# Which bulb lights up first?

Joined Dec 4, 2009
328
Three bulbs are connected in series, and, a DC voltage is applied. Which bulb lights up first? Electrons move from -ve to positive, and, at speed of light, about a foot per ns.
Simple question posed to me.

#### Lundwall_Paul

Joined Oct 18, 2011
236
Are they CFL bulbs in cold weather? If they are none will light.

#### kubeek

Joined Sep 20, 2005
5,796
A fraction of a ns will the ones closer to -ve "light up faster" or actually notice the current faster. If you take into account how long it takes for the filament to heat up, they start glowing at the same time.

#### KMoffett

Joined Dec 19, 2007
2,918
Actually the "effect" of electron movement is near the speed of light, but the electron movement is much slower. Since all of the electrons essentially move together along the series circuit, like boxcars on a train, all of the bulb filaments are exposed to the movement of electrons at the same time.
http://amasci.com/miscon/speed.html

Ken

#### BillB3857

Joined Feb 28, 2009
2,571
Actually the "effect" of electron movement is near the speed of light, but the electron movement is much slower. Since all of the electrons essentially move together along the series circuit, like boxcars on a train, all of the bulb filaments are exposed to the movement of electrons at the same time.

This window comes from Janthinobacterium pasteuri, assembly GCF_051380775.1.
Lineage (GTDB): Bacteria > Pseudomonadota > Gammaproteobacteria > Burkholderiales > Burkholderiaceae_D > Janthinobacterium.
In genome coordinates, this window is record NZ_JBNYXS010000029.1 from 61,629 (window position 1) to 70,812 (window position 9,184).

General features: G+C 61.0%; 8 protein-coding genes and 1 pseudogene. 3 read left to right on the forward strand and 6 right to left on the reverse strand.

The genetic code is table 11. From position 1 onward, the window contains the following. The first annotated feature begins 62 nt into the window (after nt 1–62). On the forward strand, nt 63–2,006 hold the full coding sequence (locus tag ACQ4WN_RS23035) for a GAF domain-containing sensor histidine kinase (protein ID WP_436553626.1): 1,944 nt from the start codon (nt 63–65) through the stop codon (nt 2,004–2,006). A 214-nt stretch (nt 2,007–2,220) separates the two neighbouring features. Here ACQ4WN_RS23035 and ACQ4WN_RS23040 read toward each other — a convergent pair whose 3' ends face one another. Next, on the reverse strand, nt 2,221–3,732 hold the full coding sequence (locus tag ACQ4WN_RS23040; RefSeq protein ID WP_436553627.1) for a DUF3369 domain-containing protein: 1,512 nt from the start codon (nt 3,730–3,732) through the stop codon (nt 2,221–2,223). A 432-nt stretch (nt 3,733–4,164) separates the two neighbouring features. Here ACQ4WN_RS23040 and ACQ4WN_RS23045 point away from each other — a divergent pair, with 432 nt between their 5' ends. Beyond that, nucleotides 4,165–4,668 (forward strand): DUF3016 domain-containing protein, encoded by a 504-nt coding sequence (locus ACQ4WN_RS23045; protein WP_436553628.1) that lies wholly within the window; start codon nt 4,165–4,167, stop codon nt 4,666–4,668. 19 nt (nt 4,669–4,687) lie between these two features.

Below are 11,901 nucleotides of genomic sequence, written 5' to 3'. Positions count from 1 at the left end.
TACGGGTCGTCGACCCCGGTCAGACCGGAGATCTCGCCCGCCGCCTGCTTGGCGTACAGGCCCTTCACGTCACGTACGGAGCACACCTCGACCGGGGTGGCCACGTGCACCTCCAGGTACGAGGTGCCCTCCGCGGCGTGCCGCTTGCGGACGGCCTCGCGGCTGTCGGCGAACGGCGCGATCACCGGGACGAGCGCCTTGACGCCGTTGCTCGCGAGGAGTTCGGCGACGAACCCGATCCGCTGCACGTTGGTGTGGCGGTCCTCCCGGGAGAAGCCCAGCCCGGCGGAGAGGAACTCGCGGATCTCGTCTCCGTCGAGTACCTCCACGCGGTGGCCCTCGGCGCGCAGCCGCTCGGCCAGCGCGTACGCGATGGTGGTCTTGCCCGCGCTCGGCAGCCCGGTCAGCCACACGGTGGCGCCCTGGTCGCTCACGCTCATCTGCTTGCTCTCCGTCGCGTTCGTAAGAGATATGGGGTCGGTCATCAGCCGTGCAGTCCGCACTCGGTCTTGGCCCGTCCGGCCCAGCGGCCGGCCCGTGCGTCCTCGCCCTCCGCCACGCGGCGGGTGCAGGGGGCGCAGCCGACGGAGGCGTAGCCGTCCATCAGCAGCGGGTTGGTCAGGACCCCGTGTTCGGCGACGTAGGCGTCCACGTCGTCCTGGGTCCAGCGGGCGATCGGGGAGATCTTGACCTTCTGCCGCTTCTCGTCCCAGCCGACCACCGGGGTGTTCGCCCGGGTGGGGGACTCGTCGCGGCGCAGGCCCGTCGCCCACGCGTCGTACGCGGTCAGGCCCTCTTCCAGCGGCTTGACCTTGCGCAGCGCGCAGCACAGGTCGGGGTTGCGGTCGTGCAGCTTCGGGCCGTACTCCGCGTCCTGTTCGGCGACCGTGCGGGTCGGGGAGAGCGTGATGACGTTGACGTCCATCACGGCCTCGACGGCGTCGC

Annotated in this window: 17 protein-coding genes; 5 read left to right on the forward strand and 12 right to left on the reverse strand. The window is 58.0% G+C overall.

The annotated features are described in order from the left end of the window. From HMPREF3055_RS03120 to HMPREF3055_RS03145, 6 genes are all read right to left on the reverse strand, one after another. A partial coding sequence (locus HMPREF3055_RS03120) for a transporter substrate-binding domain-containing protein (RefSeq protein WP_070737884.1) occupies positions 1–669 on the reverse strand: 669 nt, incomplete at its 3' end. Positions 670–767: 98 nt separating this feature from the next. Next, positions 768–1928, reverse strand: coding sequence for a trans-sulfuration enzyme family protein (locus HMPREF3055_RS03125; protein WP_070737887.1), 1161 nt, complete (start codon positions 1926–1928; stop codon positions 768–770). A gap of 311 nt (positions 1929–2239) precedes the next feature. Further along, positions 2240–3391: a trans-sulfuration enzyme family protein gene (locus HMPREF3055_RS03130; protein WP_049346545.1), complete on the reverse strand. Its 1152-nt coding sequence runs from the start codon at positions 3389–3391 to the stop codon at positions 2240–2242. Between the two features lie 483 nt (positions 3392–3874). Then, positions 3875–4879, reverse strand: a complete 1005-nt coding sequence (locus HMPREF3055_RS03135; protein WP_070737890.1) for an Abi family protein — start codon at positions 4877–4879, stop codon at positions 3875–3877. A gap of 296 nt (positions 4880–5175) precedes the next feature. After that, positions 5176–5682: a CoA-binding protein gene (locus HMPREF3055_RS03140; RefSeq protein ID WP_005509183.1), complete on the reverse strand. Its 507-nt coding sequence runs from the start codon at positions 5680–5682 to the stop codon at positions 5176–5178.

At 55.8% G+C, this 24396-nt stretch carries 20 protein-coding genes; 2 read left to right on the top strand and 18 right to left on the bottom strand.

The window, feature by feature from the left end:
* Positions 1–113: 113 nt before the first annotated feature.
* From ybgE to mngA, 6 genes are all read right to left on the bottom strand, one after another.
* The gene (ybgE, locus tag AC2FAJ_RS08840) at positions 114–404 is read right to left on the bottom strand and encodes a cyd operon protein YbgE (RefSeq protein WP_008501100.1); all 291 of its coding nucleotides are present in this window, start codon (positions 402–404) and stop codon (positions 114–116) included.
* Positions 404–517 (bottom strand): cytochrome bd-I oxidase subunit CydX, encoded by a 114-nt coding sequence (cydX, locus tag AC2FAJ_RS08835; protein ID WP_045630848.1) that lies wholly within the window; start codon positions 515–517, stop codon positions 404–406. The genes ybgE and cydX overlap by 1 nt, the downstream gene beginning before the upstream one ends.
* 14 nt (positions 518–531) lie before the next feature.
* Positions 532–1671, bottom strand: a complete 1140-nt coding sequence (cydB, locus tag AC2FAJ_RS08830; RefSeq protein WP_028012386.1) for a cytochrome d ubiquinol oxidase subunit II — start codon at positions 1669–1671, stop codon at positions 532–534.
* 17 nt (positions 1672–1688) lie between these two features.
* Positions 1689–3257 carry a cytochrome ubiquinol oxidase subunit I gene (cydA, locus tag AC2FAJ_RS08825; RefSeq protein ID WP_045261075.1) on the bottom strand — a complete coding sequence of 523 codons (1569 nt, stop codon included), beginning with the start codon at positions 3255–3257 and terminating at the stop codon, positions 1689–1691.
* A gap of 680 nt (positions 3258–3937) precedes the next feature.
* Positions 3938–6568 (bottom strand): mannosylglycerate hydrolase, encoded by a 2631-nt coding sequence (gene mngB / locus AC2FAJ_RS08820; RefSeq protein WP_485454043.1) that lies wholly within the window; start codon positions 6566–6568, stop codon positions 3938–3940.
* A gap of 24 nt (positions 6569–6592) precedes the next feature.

http://amasci.com/miscon/speed.html

WOW! The reference you sited above (paragraph near the end about the salt crystal) sure changed my perception. I was thinking more along the lines of hydraulics with a non compressible fluid and having instantaneous equal flow at any point along the circuit. Your train analogy sure seems to be a good fit with the slack in the couplings allowing each car to move a slight distance before the next car moves.

#### PaulEE

Joined Dec 23, 2011
474
Actually the "effect" of electron movement is near the speed of light, but the electron movement is much slower. Since all of the electrons essentially move together along the series circuit, like boxcars on a train, all of the bulb filaments are exposed to the movement of electrons at the same time.
http://amasci.com/miscon/speed.html

Ken
I second that answer. I believe I saw this in an MIT opencourseware lecture video on circuits.

#### w2aew

Joined Jan 3, 2012
219
...so the answer is - the bulb that has the highest cold filament resistance will likely light up first - because it will begin to dissipate the most power first, thus increasing the filament resistance more, thus beginning to starve the others of current. Of course, this assumes that all the filaments have the same thermal time constants, etc...

#### kubeek

Joined Sep 20, 2005
5,796
...so the answer is - the bulb that has the highest cold filament resistance will likely light up first - because it will begin to dissipate the most power first, thus increasing the filament resistance more, thus beginning to starve the others of current. Of course, this assumes that all the filaments have the same thermal time constants, etc...
They are in series, so the hotter one starves others of voltage.